THE COMPREHENSION OF political mechanisms in Africa—the cost, exercise, transmission and control of power—must be the object of a second anthropological reading of symbolic systems structuring the collective and the subjective, the institutional uses of rhetoric, and the specific conflicts they engender. Where does palabre fit in here?
Pan-Africanism was supposed to be a political, economic, and cultural movement to restore the dignity of blacks at the geostrategic level. The protagonists of this movement, which stretched between the Americas, the Caribbean, and Europe, were African-Americans and Jamaicans as well as Africans. Pan-Africanism was born during the colonial period and still survives in weak form in the Organization of African Unity (OAU). To grasp how Pan-Africanism drowned palabre in the mystical celebration of a black people, let us briefly recount the evolution, protagonists, and objectives of Pan-Africanism.
Born in America, Pan-Africanism was meant to be a continuation of the “back to Africa” movement of freed slaves who had founded Liberia. This tricontinental “pan-Negro” movement sought to end slavery and colonization by returning deported blacks to their mother Africa. One of the first protagonists was H. S. Williams (of Trinidad), followed by Marcus Garvey, another Jamaican who wanted to unite all blacks in a single people.1 W. E. B. du Bois, another leader in the United States, distanced himself from Garvey.2 On the African continent, the great figures of this movement were the Nigerian Adeoye Deniga; the Ghanaians Casely Hayford and later Kwame Nkrumah; Isaac Theophilus Akunna Wallace-Johnson in Sierra Leone; Raphael Armattoe in Togo; Ras Makonen in Ethiopia; and Jomo Kenyatta in Kenya. As its conferences evolved, Pan-Africanism was gradually transformed into nationalism: the liberation and development of Africa had to happen under the banner of mysticism concerning the black community.See All Chapters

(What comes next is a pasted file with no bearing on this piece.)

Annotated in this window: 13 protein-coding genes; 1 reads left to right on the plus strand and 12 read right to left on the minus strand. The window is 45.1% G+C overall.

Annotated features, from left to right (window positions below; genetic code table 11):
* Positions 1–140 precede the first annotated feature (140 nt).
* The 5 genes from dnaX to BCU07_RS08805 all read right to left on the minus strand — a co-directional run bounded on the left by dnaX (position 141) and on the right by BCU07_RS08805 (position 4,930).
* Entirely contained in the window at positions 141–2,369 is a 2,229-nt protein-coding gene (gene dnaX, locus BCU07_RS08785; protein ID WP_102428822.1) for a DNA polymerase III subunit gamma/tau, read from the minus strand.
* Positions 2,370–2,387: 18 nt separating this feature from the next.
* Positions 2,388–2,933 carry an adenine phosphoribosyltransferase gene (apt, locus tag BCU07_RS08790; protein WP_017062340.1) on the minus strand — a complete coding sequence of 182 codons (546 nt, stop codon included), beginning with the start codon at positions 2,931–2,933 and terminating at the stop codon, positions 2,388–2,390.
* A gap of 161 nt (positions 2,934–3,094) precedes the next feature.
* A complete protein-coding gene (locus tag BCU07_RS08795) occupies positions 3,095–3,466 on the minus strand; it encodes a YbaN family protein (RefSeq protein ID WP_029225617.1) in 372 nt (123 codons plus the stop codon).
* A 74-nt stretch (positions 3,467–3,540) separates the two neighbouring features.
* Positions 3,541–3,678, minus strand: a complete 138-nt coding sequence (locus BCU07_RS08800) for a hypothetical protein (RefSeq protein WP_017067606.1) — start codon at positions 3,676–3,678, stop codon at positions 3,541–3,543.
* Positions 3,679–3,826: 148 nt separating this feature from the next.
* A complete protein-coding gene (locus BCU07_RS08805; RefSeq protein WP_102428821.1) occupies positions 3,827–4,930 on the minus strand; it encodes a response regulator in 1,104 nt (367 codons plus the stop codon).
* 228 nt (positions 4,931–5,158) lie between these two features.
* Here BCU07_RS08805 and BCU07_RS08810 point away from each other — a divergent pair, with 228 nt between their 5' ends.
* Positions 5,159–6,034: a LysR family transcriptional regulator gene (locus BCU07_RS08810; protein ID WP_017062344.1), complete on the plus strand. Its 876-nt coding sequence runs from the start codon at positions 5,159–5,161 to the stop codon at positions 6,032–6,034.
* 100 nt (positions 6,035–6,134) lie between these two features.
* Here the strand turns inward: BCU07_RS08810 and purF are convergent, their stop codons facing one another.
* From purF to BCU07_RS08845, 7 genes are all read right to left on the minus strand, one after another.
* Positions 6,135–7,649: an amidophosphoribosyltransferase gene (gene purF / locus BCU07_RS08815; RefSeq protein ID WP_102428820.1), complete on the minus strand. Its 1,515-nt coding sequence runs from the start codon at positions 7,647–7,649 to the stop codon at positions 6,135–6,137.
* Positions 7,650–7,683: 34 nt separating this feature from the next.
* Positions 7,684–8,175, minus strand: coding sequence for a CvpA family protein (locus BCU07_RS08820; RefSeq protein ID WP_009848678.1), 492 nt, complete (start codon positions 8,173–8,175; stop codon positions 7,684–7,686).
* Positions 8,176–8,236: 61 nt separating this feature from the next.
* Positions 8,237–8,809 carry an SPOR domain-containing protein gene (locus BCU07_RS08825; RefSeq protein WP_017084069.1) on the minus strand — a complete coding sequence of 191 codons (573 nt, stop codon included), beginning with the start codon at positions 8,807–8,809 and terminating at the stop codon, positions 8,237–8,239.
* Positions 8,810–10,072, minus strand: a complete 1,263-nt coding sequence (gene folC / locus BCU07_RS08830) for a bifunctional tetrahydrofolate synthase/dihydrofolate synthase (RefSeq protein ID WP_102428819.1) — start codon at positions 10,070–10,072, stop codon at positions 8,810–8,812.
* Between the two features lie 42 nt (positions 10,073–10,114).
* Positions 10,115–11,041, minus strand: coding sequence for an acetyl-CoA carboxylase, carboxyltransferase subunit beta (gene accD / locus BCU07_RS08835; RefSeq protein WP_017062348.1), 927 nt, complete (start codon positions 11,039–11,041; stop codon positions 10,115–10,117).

|Edmund von Mach||Parkstone International|
he Persian wars mark a turning point in the development of the